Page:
Donald Ogden Stewart
|Died||August 2, 1980 (aged 85)|
|Spouse(s)||Beatrice Ames (1924-1938)|
Ella Winter (1939-1980)
|Awards||Academy Award for Best Adapted Screenplay|
1940 The Philadelphia Story
Donald Ogden Stewart (November 30, 1894 - August 2, 1980) was an American writer and screenwriter, best known for his sophisticated golden age comedies and melodramas, such as The Philadelphia Story (based on the play by Philip Barry), Tarnished Lady, and Love Affair. Stewart worked with a number of the directors of his time, including George Cukor (a frequent collaborator), Michael Curtiz, and Ernst Lubitsch. Stewart was a member of the Algonquin Round Table and, with Ernest Hemingway's friend Bill Smith, the model for Bill Gorton in The Sun Also Rises. His 1922 parody on etiquette, Perfect Behavior, published by George H Doran and Co, was a favourite book of P. G. Wodehouse.
His hometown was Columbus, Ohio. He graduated from Yale University, where he became a brother to the Delta Kappa Epsilon fraternity (Phi chapter), in 1916 and served in the naval reserves in World War I.
After the war he started to write, and found success with A Parody Outline of History, a satire of The Outline of History (1920) by H. G. Wells. This led him to becoming a member of the Algonquin Round Table. Around that time a friend of his got him interested in theater and he became a playwright on Broadway in the 1920s. He was friends with Dorothy Parker, Robert Benchley, George S. Kaufman, and Ernest Hemingway, who partly based the character of Bill Gorton in The Sun Also Rises on Stewart. In 1924, he wrote Mr. and Mrs. Haddock Abroad for the publishing house George H. Doran. It was a send up of the ugly American tourist.
He became interested in adapting some of his plays to film, but on first entering Hollywood he had to adapt the plays of others as his own were initially shelved. Once there he mostly wrote, but he also had a small part in the film Not So Dumb. By the 1930s he had become known primarily as a screenwriter and won an Academy Award for The Philadelphia Story (1940). As World War II approached, he became a member of the Hollywood Anti-Nazi League, and admitted to being a member of the Communist Party USA at one of its public meetings. During the Second Red Scare Stewart was blacklisted in 1950 and the following year he and his wife, activist and writer Ella Winter (they had married in 1939), emigrated to England. In 1968, he signed the “Writers and Editors War Tax Protest” pledge, vowing to refuse tax payments in protest against the Vietnam War. His 1975 memoir is entitled By a Stroke of Luck.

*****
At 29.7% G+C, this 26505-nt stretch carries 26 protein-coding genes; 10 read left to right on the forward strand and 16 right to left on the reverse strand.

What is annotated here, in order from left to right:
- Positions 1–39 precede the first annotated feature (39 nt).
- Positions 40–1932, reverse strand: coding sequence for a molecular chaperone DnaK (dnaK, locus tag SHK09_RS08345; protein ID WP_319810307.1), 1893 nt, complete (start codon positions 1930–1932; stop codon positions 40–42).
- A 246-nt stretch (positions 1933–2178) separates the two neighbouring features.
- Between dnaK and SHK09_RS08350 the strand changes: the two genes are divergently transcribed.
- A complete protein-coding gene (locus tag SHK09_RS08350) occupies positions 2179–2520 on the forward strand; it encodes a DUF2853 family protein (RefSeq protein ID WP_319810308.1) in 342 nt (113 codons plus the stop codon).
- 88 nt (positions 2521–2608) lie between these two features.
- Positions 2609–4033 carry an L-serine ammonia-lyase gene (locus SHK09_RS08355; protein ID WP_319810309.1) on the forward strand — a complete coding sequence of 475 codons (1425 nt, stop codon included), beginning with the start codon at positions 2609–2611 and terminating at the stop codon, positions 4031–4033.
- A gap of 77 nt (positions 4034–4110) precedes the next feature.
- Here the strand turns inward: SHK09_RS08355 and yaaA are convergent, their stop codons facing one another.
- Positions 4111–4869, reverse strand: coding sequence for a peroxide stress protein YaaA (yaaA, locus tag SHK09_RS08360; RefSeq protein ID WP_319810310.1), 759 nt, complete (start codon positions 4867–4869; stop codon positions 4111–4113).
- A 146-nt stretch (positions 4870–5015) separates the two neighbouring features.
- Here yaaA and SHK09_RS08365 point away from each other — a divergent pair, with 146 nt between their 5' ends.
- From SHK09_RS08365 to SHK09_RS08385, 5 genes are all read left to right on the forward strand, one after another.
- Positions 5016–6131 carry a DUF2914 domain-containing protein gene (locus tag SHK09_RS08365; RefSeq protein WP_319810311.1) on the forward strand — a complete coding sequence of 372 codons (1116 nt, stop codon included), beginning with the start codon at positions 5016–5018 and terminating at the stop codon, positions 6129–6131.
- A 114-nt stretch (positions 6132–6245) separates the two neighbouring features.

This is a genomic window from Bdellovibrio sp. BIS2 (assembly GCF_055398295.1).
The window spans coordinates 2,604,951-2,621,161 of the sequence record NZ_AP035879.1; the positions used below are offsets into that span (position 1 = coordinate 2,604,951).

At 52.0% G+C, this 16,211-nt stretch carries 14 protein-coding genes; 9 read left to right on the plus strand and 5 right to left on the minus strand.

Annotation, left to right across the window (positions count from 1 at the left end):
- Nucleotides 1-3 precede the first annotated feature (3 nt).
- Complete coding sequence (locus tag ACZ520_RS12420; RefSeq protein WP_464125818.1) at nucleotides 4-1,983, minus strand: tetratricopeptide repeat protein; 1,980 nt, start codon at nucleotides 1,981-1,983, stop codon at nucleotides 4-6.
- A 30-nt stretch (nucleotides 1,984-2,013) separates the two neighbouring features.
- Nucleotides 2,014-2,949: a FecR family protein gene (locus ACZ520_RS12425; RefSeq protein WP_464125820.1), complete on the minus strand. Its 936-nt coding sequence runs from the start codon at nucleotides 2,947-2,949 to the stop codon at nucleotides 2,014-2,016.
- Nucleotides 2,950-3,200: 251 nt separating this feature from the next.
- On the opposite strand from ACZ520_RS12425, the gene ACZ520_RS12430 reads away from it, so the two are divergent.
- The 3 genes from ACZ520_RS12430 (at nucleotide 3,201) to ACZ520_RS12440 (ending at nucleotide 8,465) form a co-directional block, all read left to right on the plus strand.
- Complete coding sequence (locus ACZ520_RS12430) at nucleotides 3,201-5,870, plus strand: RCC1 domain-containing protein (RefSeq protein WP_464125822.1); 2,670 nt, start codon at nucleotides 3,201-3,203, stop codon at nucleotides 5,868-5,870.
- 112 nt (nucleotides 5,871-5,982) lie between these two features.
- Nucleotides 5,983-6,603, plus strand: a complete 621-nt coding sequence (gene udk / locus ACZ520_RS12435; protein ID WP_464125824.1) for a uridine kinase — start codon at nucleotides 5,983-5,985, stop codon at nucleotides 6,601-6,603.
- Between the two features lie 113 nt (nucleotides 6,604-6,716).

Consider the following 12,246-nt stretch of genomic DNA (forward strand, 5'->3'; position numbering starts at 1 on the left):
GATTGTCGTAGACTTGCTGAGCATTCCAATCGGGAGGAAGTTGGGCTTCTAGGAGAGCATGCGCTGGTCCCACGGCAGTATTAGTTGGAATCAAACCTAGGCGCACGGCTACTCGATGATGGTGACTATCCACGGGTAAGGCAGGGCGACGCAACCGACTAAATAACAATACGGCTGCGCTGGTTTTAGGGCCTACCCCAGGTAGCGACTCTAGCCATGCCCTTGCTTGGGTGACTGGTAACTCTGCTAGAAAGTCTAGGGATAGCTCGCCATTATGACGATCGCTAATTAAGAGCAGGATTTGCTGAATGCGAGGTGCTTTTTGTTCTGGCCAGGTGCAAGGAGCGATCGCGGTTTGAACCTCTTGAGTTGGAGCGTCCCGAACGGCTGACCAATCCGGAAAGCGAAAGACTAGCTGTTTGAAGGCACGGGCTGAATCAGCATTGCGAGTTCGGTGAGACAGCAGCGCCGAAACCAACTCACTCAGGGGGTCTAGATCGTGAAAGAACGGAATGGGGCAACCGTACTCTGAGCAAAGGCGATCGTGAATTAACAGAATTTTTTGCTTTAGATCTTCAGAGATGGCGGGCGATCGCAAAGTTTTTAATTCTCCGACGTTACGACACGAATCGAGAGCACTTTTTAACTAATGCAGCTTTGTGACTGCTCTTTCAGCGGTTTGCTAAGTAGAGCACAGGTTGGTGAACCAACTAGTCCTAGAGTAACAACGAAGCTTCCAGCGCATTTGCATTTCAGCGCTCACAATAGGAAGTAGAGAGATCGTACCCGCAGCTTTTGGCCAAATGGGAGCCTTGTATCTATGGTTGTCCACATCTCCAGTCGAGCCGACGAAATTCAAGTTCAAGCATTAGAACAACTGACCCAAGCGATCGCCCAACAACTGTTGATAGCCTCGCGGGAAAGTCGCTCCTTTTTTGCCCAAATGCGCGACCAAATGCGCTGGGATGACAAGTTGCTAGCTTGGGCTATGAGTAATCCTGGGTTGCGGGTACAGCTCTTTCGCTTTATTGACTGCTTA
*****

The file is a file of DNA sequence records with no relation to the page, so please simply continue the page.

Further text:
Stewart died in London in 1980. His widow died three days later. Stewart had two sons from a previous marriage.
Stewart was portrayed by the actor and playwright David Gow in the 1994 film Mrs. Parker and the Vicious Circle.
Donald Ogden Stewart, a parodist, playwright and politically committed screenwriter who enjoyed a large reputation from 1920 to 1950, died yesterday afternoon at his home in London after an illness that followed a heart attack. He was 85 years old.
Ella Winter Stewart, a journalist and the widow of Donald Ogden Stewart, who died Saturday, died of a stroke early today at her home in Hamstead, London. She was 82 years old.